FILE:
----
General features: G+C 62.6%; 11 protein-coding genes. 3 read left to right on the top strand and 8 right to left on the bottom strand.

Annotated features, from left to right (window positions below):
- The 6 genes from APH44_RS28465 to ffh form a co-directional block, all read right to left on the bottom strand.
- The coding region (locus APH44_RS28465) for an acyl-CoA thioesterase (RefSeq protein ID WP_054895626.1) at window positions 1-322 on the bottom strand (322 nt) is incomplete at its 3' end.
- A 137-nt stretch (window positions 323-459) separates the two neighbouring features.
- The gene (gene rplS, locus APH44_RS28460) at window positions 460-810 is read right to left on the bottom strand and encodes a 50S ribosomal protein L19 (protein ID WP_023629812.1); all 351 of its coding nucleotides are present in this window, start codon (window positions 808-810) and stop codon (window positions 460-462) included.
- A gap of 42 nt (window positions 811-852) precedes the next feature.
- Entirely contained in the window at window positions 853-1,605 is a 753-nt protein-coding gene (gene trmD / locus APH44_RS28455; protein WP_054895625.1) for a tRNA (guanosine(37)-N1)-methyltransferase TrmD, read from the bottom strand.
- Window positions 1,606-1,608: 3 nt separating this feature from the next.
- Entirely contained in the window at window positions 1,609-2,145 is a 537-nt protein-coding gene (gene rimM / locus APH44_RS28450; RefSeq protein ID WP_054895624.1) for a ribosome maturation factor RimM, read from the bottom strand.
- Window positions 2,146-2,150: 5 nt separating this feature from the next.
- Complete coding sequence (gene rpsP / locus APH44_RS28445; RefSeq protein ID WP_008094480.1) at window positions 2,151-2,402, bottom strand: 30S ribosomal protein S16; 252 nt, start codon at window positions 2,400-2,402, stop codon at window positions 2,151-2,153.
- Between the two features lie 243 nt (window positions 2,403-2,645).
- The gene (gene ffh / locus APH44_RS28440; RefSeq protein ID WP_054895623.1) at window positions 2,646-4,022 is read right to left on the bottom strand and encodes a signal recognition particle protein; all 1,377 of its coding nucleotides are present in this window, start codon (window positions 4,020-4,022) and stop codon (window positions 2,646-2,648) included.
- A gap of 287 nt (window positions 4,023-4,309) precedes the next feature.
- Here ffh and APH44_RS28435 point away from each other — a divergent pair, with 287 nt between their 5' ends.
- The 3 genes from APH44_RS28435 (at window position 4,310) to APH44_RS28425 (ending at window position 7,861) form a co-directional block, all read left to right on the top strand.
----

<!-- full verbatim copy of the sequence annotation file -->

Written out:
General features: G+C 62.6%; 11 protein-coding genes. 3 read left to right on the top strand and 8 right to left on the bottom strand.

Annotated features, from left to right (window positions below):
- The 6 genes from APH44_RS28465 to ffh form a co-directional block, all read right to left on the bottom strand.
- The coding region (locus APH44_RS28465) for an acyl-CoA thioesterase (RefSeq protein ID WP_054895626.1) at window positions 1-322 on the bottom strand (322 nt) is incomplete at its 3' end.
- A 137-nt stretch (window positions 323-459) separates the two neighbouring features.
- The gene (gene rplS, locus APH44_RS28460) at window positions 460-810 is read right to left on the bottom strand and encodes a 50S ribosomal protein L19 (protein ID WP_023629812.1); all 351 of its coding nucleotides are present in this window, start codon (window positions 808-810) and stop codon (window positions 460-462) included.
- A gap of 42 nt (window positions 811-852) precedes the next feature.
- Entirely contained in the window at window positions 853-1,605 is a 753-nt protein-coding gene (gene trmD / locus APH44_RS28455; protein WP_054895625.1) for a tRNA (guanosine(37)-N1)-methyltransferase TrmD, read from the bottom strand.
- Window positions 1,606-1,608: 3 nt separating this feature from the next.
- Entirely contained in the window at window positions 1,609-2,145 is a 537-nt protein-coding gene (gene rimM / locus APH44_RS28450; RefSeq protein ID WP_054895624.1) for a ribosome maturation factor RimM, read from the bottom strand.
- Window positions 2,146-2,150: 5 nt separating this feature from the next.
- Complete coding sequence (gene rpsP / locus APH44_RS28445; RefSeq protein ID WP_008094480.1) at window positions 2,151-2,402, bottom strand: 30S ribosomal protein S16; 252 nt, start codon at window positions 2,400-2,402, stop codon at window positions 2,151-2,153.
- Between the two features lie 243 nt (window positions 2,403-2,645).
- The gene (gene ffh / locus APH44_RS28440; RefSeq protein ID WP_054895623.1) at window positions 2,646-4,022 is read right to left on the bottom strand and encodes a signal recognition particle protein; all 1,377 of its coding nucleotides are present in this window, start codon (window positions 4,020-4,022) and stop codon (window positions 2,646-2,648) included.
- A gap of 287 nt (window positions 4,023-4,309) precedes the next feature.
- Here ffh and APH44_RS28435 point away from each other — a divergent pair, with 287 nt between their 5' ends.
- The 3 genes from APH44_RS28435 (at window position 4,310) to APH44_RS28425 (ending at window position 7,861) form a co-directional block, all read left to right on the top strand.